With a little searching, I found the IMS Connect Extensions
manual in the IMS Information Library at IBM's web site. This manual gives
Figure 92 shows the following:
Fullword that specifies the total length of all data in the message.
The IMS request message (IRM). Use IRM_ID=*CEXSVC* in this segment. The IRM layout is defined by the HWSIMSCB macro. For additional information on this macro, see IMS Connect Guide and Reference.
Service request header
Specifies the type of service requested and the number of requests that follow. Each request is one segment, and all segments must request the same type of service.
Service request segment (one or more)
Specifies the length of the segment and the segment number and additional information depending on the type of service:
|The user ID and password.
The user ID, old password, and new password.
The field queried. The client can request one of the following per segment:
* Client ID
* The IMS Connect system identifier of the server
* IP version (IPv6 or IPv4)
* Client IP address
* Port number
* Socket type
* Event key
The end of message marker.
I don't know who "they" are that you refer to, but be aware that if you do not follow the message specification laid out here, you're going to have trouble. A fullword length field (LLLL) means just that -- it is not ASCII, it is not EBCDIC, it is 32 bits of length and if your data is 68 bytes long then you must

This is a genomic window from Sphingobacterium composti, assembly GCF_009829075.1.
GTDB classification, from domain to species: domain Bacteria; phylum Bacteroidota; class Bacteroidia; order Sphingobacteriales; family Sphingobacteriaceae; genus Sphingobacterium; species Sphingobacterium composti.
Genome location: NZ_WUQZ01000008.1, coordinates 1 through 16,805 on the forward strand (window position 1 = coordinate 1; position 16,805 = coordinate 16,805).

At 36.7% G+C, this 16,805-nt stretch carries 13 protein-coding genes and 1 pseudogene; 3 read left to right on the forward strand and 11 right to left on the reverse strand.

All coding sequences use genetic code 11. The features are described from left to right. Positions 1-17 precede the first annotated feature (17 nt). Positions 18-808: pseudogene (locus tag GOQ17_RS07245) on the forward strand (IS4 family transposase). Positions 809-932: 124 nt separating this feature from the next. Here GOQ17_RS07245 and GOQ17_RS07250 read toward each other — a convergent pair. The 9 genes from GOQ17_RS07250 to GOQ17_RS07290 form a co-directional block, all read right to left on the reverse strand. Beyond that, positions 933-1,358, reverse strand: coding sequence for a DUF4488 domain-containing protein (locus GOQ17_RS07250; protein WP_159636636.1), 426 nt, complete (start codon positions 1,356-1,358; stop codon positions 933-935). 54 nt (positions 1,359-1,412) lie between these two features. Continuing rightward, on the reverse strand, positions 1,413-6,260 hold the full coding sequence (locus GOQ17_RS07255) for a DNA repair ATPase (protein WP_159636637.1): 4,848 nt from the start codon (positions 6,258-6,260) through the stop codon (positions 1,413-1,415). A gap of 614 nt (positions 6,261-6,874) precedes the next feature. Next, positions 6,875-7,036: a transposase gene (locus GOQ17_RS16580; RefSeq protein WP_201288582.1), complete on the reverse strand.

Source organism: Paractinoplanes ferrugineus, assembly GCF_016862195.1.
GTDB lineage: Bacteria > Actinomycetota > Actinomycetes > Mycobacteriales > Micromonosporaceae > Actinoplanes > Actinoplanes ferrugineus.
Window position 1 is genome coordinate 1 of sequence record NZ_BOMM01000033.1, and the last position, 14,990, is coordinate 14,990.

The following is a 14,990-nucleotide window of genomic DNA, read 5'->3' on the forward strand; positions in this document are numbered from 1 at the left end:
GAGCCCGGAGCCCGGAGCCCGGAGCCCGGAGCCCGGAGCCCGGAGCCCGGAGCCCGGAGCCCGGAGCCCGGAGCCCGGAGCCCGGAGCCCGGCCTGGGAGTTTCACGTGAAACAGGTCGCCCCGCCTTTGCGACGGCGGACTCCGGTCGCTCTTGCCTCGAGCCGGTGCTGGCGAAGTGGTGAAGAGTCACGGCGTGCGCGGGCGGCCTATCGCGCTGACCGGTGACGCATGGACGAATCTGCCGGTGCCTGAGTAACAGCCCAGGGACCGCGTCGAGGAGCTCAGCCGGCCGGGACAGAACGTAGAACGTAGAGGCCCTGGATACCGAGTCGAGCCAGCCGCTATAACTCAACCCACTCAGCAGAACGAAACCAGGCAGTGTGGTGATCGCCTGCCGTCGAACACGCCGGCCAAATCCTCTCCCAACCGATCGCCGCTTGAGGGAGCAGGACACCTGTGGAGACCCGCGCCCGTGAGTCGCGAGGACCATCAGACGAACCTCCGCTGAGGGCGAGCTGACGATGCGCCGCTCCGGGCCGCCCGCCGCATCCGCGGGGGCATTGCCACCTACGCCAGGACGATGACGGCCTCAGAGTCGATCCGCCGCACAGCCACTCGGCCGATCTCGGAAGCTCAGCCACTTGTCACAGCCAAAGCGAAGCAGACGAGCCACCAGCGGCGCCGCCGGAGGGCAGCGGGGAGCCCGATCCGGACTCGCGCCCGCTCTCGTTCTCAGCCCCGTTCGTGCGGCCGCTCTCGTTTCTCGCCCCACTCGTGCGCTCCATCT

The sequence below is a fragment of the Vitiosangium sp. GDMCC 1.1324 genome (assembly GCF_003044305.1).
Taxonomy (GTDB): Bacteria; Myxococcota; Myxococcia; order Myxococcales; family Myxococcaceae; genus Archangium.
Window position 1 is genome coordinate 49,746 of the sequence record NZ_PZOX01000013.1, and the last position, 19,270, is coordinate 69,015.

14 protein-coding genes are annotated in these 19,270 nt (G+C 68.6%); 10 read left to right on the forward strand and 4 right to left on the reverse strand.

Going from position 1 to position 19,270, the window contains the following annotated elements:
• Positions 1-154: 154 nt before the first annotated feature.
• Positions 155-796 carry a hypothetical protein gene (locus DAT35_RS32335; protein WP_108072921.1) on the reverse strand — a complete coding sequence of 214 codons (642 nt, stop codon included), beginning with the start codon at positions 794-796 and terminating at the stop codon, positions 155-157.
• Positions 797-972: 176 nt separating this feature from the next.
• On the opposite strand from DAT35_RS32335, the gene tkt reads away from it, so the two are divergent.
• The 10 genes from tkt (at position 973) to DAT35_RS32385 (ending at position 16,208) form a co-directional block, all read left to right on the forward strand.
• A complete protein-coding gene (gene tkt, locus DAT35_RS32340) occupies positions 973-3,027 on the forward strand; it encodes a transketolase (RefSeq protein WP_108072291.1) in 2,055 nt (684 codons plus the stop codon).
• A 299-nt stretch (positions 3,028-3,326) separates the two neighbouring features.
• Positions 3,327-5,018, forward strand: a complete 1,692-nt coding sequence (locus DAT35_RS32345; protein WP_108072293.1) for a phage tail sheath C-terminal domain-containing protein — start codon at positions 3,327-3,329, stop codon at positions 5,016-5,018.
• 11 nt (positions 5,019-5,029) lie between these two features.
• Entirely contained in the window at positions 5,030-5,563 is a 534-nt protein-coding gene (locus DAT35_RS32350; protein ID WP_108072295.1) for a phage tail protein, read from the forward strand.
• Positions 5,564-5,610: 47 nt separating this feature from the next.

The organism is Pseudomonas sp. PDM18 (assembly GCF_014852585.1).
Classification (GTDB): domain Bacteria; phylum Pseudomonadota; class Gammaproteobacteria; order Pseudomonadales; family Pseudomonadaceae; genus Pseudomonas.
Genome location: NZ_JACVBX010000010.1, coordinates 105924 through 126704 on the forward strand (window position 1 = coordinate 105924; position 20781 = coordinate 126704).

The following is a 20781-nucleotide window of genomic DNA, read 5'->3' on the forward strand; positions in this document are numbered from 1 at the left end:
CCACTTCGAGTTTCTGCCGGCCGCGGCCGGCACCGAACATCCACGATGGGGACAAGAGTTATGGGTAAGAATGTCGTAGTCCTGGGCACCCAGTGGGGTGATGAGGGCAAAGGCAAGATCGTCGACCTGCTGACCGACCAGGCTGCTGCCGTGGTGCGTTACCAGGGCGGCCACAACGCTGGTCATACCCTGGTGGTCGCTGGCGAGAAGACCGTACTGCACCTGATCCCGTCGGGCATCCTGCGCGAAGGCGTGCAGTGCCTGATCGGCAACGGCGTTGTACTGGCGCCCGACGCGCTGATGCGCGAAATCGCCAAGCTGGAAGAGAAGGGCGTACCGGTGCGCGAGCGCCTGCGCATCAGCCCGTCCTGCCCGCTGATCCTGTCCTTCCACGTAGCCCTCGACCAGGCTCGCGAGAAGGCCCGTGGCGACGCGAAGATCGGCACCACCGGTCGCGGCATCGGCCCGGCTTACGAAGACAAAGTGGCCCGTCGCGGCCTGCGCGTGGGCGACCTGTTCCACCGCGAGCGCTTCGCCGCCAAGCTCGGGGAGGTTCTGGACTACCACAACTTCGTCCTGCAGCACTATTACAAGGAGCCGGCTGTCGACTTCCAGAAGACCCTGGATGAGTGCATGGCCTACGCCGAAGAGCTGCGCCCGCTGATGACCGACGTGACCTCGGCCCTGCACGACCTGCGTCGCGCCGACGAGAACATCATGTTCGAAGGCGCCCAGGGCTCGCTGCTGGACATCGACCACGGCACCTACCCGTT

set these 4 bytes to x'00000044' or, as you found out, your message has problems. When IBM says "CEXSVC" in the next piece of the message, they are saying EBCDIC "CEXSVC" not ASCII "CEXSVC".
I suspect you are dealing with people not familiar with the way things are done on the mainframe, and you either need to renegotiate -- now -- or expect a very long, very involved, and very difficult development cycle.
But on the bright side your original problem is resolved. You need to send x'00000044' instead of what you are sending and the length will be okay, allowing you to get the next error message that is going to show up (probably something about not having an IRM).
Side note: properly written specifications can be a life saver here. I was in a similar situation with a customer once where the consultant was writing a network interface to our CICS program. After they had trouble getting it running, I was called in to trouble shoot. I got a data trace on the line and got to say, "Here on page 2 of our specifications we state that all communications will be in EBCDIC. You are sending us ASCII data. Correct your programs to specification." It makes figuring out who fixes what so much easier! Of course, we had almost 200 pages of specifications so it takes time to do it right.